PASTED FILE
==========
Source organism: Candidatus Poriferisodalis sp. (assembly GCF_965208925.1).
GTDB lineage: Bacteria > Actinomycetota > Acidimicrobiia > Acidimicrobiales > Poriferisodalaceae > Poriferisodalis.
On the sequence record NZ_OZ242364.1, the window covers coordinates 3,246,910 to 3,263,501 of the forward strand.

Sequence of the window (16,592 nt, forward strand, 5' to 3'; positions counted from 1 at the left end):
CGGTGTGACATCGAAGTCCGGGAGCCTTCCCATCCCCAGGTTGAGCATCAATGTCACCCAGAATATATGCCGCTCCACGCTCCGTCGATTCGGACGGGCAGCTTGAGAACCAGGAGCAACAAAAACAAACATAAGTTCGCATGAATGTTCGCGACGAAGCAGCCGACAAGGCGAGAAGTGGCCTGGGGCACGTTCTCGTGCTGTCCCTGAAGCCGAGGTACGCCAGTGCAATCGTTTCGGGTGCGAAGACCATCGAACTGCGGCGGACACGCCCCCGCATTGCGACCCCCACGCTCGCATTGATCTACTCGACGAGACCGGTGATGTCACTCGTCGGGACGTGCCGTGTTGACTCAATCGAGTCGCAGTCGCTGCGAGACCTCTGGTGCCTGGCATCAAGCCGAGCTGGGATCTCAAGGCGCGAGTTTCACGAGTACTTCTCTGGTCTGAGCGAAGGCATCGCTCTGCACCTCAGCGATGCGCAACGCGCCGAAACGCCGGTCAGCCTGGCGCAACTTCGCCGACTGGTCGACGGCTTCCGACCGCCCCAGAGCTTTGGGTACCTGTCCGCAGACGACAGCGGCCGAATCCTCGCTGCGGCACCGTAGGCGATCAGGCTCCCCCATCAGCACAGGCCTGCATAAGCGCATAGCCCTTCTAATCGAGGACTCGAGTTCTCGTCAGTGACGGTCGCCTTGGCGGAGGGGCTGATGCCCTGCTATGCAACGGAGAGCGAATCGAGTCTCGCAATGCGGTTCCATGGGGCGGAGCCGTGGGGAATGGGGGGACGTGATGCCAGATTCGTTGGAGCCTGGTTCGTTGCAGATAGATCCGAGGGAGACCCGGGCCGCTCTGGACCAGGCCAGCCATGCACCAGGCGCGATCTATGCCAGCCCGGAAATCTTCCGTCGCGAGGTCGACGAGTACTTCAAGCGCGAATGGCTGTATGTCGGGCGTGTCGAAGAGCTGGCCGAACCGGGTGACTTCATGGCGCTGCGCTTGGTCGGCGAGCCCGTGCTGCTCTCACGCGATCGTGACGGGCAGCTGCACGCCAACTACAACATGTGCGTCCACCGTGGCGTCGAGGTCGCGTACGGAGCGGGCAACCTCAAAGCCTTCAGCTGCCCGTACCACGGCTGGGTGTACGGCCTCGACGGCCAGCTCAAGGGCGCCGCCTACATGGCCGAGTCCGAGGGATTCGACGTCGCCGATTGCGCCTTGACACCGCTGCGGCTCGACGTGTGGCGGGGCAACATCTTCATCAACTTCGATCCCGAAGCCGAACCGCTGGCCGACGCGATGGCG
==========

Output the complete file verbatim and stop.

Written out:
Source organism: Candidatus Poriferisodalis sp. (assembly GCF_965208925.1).
GTDB lineage: Bacteria > Actinomycetota > Acidimicrobiia > Acidimicrobiales > Poriferisodalaceae > Poriferisodalis.
On the sequence record NZ_OZ242364.1, the window covers coordinates 3,246,910 to 3,263,501 of the forward strand.

Sequence of the window (16,592 nt, forward strand, 5' to 3'; positions counted from 1 at the left end):
CGGTGTGACATCGAAGTCCGGGAGCCTTCCCATCCCCAGGTTGAGCATCAATGTCACCCAGAATATATGCCGCTCCACGCTCCGTCGATTCGGACGGGCAGCTTGAGAACCAGGAGCAACAAAAACAAACATAAGTTCGCATGAATGTTCGCGACGAAGCAGCCGACAAGGCGAGAAGTGGCCTGGGGCACGTTCTCGTGCTGTCCCTGAAGCCGAGGTACGCCAGTGCAATCGTTTCGGGTGCGAAGACCATCGAACTGCGGCGGACACGCCCCCGCATTGCGACCCCCACGCTCGCATTGATCTACTCGACGAGACCGGTGATGTCACTCGTCGGGACGTGCCGTGTTGACTCAATCGAGTCGCAGTCGCTGCGAGACCTCTGGTGCCTGGCATCAAGCCGAGCTGGGATCTCAAGGCGCGAGTTTCACGAGTACTTCTCTGGTCTGAGCGAAGGCATCGCTCTGCACCTCAGCGATGCGCAACGCGCCGAAACGCCGGTCAGCCTGGCGCAACTTCGCCGACTGGTCGACGGCTTCCGACCGCCCCAGAGCTTTGGGTACCTGTCCGCAGACGACAGCGGCCGAATCCTCGCTGCGGCACCGTAGGCGATCAGGCTCCCCCATCAGCACAGGCCTGCATAAGCGCATAGCCCTTCTAATCGAGGACTCGAGTTCTCGTCAGTGACGGTCGCCTTGGCGGAGGGGCTGATGCCCTGCTATGCAACGGAGAGCGAATCGAGTCTCGCAATGCGGTTCCATGGGGCGGAGCCGTGGGGAATGGGGGGACGTGATGCCAGATTCGTTGGAGCCTGGTTCGTTGCAGATAGATCCGAGGGAGACCCGGGCCGCTCTGGACCAGGCCAGCCATGCACCAGGCGCGATCTATGCCAGCCCGGAAATCTTCCGTCGCGAGGTCGACGAGTACTTCAAGCGCGAATGGCTGTATGTCGGGCGTGTCGAAGAGCTGGCCGAACCGGGTGACTTCATGGCGCTGCGCTTGGTCGGCGAGCCCGTGCTGCTCTCACGCGATCGTGACGGGCAGCTGCACGCCAACTACAACATGTGCGTCCACCGTGGCGTCGAGGTCGCGTACGGAGCGGGCAACCTCAAAGCCTTCAGCTGCCCGTACCACGGCTGGGTGTACGGCCTCGACGGCCAGCTCAAGGGCGCCGCCTACATGGCCGAGTCCGAGGGATTCGACGTCGCCGATTGCGCCTTGACACCGCTGCGGCTCGACGTGTGGCGGGGCAACATCTTCATCAACTTCGATCCCGAAGCCGAACCGCTGGCCGACGCGATGGCG